Trinidad and Tobago nationals are being warned against participating in ventures commonly referred to as “pyramid schemes”.
“These schemes are currently being heavily marketed to nationals through online chat groups, via virtual meeting platforms and by direct face-to-face contact. Pyramid schemes may take many forms and are often falsely presented as new investments including different types of securities, foreign currency trades and even traditional “sou-sou” (meeting turn) arrangements,” the Financial System Regulatory Authorities, the Trinidad and Tobago Securities and Exchange Commission (TTSEC), the Financial Intelligence Unit of Trinidad and Tobago (FIU) and the Central Bank of Trinidad and Tobago (CBTT) said in a joint statement.
They warned that these schemes require persons to join groups and make an initial contribution of money with the promise of a significant pay-out or “return” on their contribution at a later date.
“They rely on the recruitment of new members in order to ensure high pay-outs – this is very different from “sou-sou ”arrangements for example, which do not require recruitment of new members and are not profit-making ventures,” they said.
The financial institutions said that early contributors to the scheme are paid from the money contributed by newer members and that existing members are encouraged to recruit new persons so that they can move to a different “level” or “circle” which promises higher returns on their contribution.
“The overall intention is to get to the “highest level” or to the top of the pyramid which will produce the highest pay-outs, while the newest members, those at the bottom of the pyramid, receive the lowest returns on their contributions. When fewer or no new members join the scheme, it collapses and disappears along with the payment platform and the money that was ‘invested,” they warned.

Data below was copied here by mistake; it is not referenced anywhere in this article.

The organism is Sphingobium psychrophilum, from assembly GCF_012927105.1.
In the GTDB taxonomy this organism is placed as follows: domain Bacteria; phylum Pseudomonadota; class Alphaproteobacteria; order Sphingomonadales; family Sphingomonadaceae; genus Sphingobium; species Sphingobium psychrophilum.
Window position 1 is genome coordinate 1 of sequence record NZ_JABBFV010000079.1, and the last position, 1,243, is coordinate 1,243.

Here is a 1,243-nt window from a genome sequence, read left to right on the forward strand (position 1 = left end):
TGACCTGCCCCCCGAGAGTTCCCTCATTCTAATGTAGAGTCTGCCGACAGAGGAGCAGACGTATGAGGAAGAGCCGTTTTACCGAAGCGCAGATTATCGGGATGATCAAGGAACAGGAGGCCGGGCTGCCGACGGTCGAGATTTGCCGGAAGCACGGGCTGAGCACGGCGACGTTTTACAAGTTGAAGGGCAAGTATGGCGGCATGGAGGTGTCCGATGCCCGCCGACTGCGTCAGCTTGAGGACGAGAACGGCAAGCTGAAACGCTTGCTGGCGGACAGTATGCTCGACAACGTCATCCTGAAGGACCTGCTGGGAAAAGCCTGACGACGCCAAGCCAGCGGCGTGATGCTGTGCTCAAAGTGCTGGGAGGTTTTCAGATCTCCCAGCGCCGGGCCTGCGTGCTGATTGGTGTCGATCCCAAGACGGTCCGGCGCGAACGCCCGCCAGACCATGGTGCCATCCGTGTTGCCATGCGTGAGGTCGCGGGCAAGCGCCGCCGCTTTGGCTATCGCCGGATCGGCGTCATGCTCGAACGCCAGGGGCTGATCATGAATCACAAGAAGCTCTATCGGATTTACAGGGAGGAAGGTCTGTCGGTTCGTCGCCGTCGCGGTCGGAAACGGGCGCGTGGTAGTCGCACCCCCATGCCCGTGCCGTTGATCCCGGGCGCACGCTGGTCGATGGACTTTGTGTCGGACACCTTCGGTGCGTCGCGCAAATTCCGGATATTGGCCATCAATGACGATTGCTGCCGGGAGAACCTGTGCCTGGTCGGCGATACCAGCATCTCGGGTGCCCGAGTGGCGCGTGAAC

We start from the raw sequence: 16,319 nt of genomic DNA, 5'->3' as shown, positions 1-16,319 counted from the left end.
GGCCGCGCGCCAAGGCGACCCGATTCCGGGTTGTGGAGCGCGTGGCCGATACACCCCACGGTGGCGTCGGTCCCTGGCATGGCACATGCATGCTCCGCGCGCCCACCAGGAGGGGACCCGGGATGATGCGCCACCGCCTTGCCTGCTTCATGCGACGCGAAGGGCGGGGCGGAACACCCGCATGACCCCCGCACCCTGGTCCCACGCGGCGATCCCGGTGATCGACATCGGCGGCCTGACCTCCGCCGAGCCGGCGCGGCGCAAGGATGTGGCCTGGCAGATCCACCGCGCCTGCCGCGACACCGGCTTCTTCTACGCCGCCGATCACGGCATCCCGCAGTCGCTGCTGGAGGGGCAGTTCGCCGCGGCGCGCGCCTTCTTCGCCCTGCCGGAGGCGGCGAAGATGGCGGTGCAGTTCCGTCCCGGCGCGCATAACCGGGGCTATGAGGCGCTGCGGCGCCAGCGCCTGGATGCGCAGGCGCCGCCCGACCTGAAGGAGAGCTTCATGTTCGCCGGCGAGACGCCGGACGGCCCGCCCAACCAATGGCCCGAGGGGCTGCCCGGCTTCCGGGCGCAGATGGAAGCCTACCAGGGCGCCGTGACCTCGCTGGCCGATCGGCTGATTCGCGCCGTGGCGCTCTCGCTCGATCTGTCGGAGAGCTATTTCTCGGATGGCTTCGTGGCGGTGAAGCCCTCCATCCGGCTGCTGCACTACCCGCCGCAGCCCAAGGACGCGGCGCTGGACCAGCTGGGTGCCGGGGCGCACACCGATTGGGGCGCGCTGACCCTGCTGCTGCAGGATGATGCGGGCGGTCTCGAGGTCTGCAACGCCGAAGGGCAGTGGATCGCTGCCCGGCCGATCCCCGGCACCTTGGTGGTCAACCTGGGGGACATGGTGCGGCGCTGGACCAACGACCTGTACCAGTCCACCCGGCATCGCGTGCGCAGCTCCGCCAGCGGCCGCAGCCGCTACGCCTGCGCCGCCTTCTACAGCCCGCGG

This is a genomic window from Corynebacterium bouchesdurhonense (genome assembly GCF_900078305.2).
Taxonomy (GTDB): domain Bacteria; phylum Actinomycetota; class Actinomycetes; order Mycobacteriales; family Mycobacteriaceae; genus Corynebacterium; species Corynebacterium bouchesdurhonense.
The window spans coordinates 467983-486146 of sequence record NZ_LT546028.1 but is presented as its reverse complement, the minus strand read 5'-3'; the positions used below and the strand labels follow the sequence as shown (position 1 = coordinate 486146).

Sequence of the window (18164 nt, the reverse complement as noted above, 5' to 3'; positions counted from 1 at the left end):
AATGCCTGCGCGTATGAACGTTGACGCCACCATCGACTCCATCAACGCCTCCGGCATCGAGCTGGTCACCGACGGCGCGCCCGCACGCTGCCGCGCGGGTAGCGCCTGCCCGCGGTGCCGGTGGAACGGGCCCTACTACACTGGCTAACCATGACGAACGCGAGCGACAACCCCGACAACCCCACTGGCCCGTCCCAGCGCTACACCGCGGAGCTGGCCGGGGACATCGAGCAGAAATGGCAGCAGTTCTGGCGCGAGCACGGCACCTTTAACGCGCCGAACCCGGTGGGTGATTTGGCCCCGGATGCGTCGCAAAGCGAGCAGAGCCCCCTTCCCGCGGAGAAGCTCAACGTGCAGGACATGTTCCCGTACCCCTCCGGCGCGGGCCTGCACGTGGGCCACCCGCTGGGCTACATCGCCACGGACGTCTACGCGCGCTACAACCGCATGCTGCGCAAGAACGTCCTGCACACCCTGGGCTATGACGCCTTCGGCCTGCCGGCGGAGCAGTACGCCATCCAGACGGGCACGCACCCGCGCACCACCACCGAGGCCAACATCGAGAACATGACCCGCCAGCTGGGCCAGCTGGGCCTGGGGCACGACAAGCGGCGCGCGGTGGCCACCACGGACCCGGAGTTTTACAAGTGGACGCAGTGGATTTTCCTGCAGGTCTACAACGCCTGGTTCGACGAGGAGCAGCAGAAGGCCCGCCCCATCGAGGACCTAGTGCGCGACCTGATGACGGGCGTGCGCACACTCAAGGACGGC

They said that schemes outside of regulated financial facilities, such as pyramid schemes, promising exorbitant cash pay-outs pose a serious risk to those participating including loss of their hard- earned money.
“In addition, recipients of these funds may not be able to determine its true origins, which may be from illicit sources. You should therefore avoid pyramid schemes,” the financial institutions regulators and watchdog said, without indicating whether or not there has been an increase in such activities in Trinidad and Tobago.
But they warn that any individual or entity promoting investment opportunities must be registered with the TTSEC and that returning entities should pay special attention to any unusual activity/transaction and if it is suspicious, report to the FIU.
“The Regulatory Authorities are advising the public to remain vigilant and report any fraudulent activity to the Fraud Squad of the Trinidad and Tobago Police Service (TTPS),” they added.